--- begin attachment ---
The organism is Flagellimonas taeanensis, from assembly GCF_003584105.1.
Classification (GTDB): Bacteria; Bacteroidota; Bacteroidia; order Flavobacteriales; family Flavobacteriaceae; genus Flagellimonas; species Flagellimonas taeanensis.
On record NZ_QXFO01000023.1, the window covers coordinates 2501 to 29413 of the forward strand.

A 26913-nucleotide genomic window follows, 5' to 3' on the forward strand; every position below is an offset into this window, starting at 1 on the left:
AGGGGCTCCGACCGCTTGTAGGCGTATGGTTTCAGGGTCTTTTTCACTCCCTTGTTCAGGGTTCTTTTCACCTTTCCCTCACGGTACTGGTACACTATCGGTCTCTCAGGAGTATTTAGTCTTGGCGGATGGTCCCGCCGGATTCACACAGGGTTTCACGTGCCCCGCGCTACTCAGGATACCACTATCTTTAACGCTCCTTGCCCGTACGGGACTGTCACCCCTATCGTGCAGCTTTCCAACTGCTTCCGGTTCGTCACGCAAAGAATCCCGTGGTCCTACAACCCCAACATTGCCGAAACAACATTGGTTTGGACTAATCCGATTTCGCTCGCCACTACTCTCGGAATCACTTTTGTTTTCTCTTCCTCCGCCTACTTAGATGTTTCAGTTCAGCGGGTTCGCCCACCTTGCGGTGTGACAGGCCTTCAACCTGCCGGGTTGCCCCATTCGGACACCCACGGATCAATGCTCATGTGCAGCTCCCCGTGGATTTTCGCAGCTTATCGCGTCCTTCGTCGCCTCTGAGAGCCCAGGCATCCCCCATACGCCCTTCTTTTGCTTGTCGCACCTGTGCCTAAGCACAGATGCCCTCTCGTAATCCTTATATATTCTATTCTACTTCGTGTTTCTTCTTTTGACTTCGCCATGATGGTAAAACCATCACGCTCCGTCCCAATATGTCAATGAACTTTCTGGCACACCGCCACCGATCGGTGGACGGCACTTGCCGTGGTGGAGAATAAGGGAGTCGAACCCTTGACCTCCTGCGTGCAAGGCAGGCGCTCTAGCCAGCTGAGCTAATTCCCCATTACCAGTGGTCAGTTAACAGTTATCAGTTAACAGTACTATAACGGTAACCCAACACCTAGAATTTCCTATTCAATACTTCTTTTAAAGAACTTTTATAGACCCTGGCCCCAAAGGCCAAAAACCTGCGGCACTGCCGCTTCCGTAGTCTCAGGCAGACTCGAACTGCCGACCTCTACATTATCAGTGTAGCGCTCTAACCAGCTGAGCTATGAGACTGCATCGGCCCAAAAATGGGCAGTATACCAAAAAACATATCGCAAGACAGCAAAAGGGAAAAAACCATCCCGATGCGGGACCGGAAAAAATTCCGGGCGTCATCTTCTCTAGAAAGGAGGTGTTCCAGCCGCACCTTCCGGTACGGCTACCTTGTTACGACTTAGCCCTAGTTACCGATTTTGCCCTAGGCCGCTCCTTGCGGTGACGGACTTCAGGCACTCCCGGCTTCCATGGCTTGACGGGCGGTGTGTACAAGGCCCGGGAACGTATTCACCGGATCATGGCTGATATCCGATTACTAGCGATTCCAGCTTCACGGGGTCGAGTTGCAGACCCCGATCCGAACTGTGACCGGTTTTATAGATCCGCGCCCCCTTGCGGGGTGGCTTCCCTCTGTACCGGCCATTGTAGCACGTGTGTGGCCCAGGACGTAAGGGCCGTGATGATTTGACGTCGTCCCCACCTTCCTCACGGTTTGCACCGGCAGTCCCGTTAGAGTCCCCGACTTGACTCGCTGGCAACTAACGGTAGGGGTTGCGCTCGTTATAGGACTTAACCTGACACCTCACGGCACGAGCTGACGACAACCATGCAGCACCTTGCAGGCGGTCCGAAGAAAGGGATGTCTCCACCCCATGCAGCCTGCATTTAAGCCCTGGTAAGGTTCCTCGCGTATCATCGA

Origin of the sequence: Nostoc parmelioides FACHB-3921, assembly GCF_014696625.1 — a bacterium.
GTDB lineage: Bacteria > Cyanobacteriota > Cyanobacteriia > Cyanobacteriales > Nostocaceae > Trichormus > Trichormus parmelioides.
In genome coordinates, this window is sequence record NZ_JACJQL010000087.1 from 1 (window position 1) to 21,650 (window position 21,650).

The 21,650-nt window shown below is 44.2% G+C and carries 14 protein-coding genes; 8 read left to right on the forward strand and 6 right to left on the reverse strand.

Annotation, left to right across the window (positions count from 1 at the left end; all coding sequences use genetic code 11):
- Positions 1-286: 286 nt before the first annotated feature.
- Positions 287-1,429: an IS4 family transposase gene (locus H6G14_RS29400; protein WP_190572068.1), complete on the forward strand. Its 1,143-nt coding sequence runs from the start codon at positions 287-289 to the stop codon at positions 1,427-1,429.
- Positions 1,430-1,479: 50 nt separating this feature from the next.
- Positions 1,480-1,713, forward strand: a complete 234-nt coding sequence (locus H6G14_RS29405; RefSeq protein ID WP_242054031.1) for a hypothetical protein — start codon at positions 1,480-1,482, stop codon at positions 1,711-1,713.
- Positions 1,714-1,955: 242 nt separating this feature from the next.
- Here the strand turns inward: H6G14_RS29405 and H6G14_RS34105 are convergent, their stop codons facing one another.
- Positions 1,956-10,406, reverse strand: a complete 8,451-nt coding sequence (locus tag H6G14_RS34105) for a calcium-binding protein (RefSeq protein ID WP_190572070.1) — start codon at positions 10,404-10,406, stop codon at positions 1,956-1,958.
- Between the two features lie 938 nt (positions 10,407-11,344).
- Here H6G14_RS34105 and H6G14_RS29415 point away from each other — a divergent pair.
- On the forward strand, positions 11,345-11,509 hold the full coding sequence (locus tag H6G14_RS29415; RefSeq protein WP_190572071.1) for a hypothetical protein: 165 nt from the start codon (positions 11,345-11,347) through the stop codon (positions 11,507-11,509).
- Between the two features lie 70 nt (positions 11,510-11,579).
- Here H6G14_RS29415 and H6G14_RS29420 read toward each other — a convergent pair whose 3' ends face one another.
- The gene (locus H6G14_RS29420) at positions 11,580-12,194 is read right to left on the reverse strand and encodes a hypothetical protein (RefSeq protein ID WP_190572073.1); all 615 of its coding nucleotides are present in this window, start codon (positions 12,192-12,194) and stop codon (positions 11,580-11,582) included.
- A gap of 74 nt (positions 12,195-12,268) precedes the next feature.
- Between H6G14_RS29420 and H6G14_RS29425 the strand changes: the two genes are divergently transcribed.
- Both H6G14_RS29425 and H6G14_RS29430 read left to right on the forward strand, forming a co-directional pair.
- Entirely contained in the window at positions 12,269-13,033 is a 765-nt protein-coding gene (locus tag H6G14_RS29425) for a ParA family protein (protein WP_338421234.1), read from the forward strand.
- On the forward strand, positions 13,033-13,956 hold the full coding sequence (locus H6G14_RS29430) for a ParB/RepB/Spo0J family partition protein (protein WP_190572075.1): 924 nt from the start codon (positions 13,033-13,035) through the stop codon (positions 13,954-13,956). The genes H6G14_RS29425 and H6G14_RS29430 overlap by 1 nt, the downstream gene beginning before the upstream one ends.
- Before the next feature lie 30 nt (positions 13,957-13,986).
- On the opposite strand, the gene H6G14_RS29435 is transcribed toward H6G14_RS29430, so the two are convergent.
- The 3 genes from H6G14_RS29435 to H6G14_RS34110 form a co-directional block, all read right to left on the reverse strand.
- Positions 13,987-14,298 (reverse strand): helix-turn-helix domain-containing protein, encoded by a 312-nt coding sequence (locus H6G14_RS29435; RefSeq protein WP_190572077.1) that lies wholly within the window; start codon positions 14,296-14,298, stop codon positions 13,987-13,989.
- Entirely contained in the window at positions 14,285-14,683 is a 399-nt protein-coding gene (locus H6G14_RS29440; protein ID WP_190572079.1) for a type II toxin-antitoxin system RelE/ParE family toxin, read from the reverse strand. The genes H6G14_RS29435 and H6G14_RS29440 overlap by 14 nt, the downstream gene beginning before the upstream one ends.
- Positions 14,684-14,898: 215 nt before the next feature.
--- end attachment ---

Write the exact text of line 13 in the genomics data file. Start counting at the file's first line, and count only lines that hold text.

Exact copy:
- Positions 1,430-1,479: 50 nt separating this feature from the next.